There are, of course, varying degrees of toxicity. Someone who summons hordes of internet supporters to dox and bully someone is more toxic than the person who fucks up and makes a sexist joke. Neither are good or okay, but one has a lot more impact than the other for the community as a whole and the normalization of both will have different long term implications. And while it is often men who are the ones normalizing and supporting this toxic behaviours, they aren't the only ones.

All of us have internalized something problematic. All of us can justify a gross view because it impacts us. We live at different intersections of privilege, meaning a white woman, who is oppressed by being a woman, may still be racist, ableist, or homophobic. We can't usually feel these intersections of privilege until someone smacks us upside the head and points out at that while we are oppressed, we are also oppressors. I've seen cis-women negate a trans woman's identity in the community. I've seen a trans woman negate a woman of colour's oppression. And I've seen a person of colour invalidate a woman's experience of sexism.

These blindspots in our lens of the world lead to internalized toxic views. Combine that with our ability to associate our experiences with our beliefs, we sometimes fuck up and associate a group of people with the behaviour of one person we encountered. It's normal, unfortunately, for most of us not to see the struggle other minorities have. In that space, we don't think about the language we use, how we communicate, or what we're saying about groups sometimes. We've all had the moments when someone we thought was super woke fucks up and says something awful. We stare, mouth agape, stunned.

I've been that person who's said the wrong thing. I was raised in small town Ontario, rife with racism, sexism, ableism, trans and queer phobia, and a general hate for anyone different. I've said some awful, horrific things in my life, that I still remember because I look back on them in shame. I've hated people based on their ethnicity. I've called other cultures words I will never again say. I've defended abuse. I've kept an abusive friend because I wouldn't believe they were capable of it despite what someone else told me. I've flaunted my privilege without realizing it. It's all so gross and yes, I strive to be a better person than where I'm from and who I was.

But that doesn't mean everyone is striving and it doesn't mean I won't continue to grow and learn about the many, many nuanced ways my privilege influences how I perceive the world. Maybe if I was a paragon of goodness and light I would think it was men. Maybe if I hadn't witnessed women cutting each other down. Maybe if I hadn't accidentally invited abuse into another woman's life because I didn't think about it. Maybe if my trans friend hadn't dismissed a whole group of queer folks because they weren't queer enough. Maybe if I hadn't seen or heard or felt so much, first, second or third hand, then maybe I'd look at how much sexist trash I've picked up this week and go "Fuck men."

I can't though. I mean, I'll be honest, it's been a really really rough year and month. Men have hurt me a lot. Men I trusted. Men I thought knew better. I'm not in the best headspace to be asked, point blank, is being a better man or being a better human. When I was asked, I stopped. I had to stop myself from saying yes. I knew better but I was hurt and vulnerable and wanted to say yes. Why didn't I? Because men feel it too.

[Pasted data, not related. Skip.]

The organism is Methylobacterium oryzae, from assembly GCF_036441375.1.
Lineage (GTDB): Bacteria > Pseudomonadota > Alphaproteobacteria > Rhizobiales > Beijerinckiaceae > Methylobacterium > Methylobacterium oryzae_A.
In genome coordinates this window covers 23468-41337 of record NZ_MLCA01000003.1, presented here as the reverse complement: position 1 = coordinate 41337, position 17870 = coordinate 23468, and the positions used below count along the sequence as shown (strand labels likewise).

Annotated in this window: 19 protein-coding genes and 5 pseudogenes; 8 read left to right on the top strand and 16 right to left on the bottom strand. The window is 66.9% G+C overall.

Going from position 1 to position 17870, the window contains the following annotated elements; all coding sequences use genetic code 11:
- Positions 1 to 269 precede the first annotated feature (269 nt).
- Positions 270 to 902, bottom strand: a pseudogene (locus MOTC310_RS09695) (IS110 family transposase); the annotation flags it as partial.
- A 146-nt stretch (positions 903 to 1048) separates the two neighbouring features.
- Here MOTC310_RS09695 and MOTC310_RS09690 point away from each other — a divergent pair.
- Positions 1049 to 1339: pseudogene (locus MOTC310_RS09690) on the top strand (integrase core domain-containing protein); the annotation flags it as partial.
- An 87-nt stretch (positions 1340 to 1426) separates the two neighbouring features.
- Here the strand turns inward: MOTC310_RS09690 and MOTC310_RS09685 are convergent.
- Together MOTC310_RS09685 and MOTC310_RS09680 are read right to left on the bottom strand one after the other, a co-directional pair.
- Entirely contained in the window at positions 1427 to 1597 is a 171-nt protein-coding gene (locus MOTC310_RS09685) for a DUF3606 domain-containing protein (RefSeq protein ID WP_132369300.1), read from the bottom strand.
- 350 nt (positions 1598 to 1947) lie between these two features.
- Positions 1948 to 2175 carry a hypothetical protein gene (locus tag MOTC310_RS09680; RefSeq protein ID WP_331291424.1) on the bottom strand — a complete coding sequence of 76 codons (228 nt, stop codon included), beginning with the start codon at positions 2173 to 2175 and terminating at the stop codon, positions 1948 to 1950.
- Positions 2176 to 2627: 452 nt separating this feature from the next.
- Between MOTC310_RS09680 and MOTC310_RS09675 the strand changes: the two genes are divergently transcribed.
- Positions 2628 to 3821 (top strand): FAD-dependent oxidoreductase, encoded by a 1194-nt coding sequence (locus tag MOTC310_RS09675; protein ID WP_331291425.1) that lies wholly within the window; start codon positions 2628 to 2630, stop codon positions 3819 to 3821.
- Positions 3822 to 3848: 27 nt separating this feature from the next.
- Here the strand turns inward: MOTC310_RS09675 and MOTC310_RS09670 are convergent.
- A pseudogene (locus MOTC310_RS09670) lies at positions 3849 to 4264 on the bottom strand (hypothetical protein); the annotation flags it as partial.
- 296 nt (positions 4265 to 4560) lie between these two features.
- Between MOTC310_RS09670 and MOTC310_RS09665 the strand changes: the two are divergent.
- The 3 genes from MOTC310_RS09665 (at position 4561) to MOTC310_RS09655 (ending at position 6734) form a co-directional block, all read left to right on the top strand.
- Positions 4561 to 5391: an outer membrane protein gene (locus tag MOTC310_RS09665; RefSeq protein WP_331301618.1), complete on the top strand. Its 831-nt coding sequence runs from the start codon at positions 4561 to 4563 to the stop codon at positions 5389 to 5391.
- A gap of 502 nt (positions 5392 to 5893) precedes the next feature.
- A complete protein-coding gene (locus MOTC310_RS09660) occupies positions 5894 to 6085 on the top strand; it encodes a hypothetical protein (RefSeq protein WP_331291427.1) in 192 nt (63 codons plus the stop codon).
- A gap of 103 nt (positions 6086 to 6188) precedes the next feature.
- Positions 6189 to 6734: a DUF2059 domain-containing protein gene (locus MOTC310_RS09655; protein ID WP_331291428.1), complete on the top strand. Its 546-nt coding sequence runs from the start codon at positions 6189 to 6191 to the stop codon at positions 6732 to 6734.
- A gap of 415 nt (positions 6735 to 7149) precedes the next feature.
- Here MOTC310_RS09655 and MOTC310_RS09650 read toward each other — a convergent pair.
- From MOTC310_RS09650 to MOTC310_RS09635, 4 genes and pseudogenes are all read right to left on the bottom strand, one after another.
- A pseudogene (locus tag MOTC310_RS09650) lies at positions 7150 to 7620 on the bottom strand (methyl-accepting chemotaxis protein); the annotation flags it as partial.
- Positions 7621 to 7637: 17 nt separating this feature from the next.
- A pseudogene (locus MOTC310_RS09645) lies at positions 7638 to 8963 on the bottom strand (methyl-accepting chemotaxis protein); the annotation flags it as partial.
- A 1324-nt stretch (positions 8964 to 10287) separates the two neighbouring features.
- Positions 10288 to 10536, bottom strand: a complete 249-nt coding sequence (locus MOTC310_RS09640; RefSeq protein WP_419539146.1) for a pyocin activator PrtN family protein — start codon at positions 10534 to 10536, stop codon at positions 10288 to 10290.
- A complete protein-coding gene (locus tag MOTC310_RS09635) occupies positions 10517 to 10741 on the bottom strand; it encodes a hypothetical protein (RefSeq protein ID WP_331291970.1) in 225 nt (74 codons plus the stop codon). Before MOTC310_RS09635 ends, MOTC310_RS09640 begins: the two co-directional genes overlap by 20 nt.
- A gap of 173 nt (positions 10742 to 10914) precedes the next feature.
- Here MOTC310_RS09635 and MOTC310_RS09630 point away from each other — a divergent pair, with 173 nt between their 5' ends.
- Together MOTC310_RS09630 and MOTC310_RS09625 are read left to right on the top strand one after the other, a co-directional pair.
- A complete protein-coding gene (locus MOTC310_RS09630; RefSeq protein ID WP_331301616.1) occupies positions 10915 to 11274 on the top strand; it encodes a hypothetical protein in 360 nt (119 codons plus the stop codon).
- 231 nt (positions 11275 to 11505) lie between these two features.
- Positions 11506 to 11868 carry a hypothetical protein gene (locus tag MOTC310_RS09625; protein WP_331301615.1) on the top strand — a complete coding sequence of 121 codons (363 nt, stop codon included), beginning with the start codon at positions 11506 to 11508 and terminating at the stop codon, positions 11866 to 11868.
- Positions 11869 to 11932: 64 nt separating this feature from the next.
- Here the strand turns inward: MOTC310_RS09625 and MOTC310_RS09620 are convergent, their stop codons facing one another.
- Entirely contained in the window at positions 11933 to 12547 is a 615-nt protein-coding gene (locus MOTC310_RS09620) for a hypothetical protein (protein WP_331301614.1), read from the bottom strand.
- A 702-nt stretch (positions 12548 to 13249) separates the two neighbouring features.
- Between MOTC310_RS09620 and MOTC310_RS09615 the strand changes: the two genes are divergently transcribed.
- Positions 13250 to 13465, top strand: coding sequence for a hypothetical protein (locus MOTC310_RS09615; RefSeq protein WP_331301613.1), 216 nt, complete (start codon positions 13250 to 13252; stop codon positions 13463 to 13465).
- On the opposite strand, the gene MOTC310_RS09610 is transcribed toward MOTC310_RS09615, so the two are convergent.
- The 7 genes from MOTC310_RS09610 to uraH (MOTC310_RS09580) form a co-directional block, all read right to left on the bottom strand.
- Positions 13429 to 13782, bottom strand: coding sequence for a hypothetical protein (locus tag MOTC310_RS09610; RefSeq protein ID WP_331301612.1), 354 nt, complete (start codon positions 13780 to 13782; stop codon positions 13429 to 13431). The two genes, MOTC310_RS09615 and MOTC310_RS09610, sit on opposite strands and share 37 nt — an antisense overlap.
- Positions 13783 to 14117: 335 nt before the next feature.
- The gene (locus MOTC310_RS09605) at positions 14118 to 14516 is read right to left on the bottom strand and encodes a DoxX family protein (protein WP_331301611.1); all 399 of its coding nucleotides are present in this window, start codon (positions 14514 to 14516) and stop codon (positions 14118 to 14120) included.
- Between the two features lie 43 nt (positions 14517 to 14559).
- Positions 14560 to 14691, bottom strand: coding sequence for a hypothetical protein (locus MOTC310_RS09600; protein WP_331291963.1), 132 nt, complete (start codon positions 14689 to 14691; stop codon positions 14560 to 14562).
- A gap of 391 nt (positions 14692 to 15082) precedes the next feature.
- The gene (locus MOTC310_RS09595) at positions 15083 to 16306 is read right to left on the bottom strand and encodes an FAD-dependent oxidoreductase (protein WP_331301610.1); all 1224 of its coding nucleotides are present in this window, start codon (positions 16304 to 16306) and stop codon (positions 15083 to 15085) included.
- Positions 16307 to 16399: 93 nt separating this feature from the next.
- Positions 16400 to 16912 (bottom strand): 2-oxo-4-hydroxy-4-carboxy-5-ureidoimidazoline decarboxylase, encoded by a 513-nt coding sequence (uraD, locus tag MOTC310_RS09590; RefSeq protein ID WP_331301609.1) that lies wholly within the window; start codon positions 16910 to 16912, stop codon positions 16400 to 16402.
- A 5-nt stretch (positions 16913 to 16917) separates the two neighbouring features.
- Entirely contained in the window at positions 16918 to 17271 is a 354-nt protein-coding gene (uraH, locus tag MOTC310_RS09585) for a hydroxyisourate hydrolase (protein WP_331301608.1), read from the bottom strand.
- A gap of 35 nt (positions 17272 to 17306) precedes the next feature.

Funny thing about toxicity, is it also applies to the spaces we give those men we want to blame. The toxic culture we hate so much impacts them. It bleeds into them, socializing them to help uphold the power they have without them even realizing it. They were born and bred to be this way. Some have seen the behaviour and working to be allies in the fight against toxicity. They're using that privilege for good, while also undergoing this amazing process of beginning to see just how much toxic culture has hurt them. It's told them not to have feelings, which is a fundamental core thing about humans. Toxic culture as told men not to have humanity.

Can you imagine being told you shouldn't behave like a human being? This is the one that gets me every time. Baby boys are left to cry longer than baby girls, because we as a culture see them as tougher. That breaks my heart. That men feel a need to play women characters so they can play emotional without being bullied. That men are nervous about exploring emotional games. That men are told consistently they are a problem. That they will never be good enough no matter if it's trying to be a good ally or giving into the toxic masculinity and trying to be the perfect man. None of us are good enough when measured up to the toxic ideal. But fuck, I don't think I could hack it as a man.

These tin-men we've got walking around looking for their hearts suffer too. It may not be the same as others who are more oppressed, but that doesn't mean it isn't real. It's just another part of toxicity that needs to be broken down. It's not going to be at the top of the list because men need to do that work, for themselves and for everyone else. When the toxicity that drives men to be oppressors and abusers is gone, things will get better. Absolutely. Saying it's just men that are the problem though? Bullshit.

It's all of us. We're all guilty. We all have work to do. We, collectively, need to be better humans, across the board. We need to examine ourselves, help those we can and are able to, and continue to recognize that a toxic person is a toxic person, regardless of what intersection of privilege they are at. Toxicity is everywhere. It lives and breathes our hate and our venom. Love isn't always the way forward, I'm never going to say loving up a Nazi will work. But a little bit of love makes people better humans.

If we act with love and kindness, we will be better humans and we will make a community full of better humans. I know that's not the ultimate answer. Too much in the world is burning for us to say love is enough. Even if I want to believe it. That doesn't mean that love isn't a good start and anchor though. Love and kindness isn't going to save the world, but it is going to help it save itself.

So, is it be a better human or be a better man?
A better human. Every time.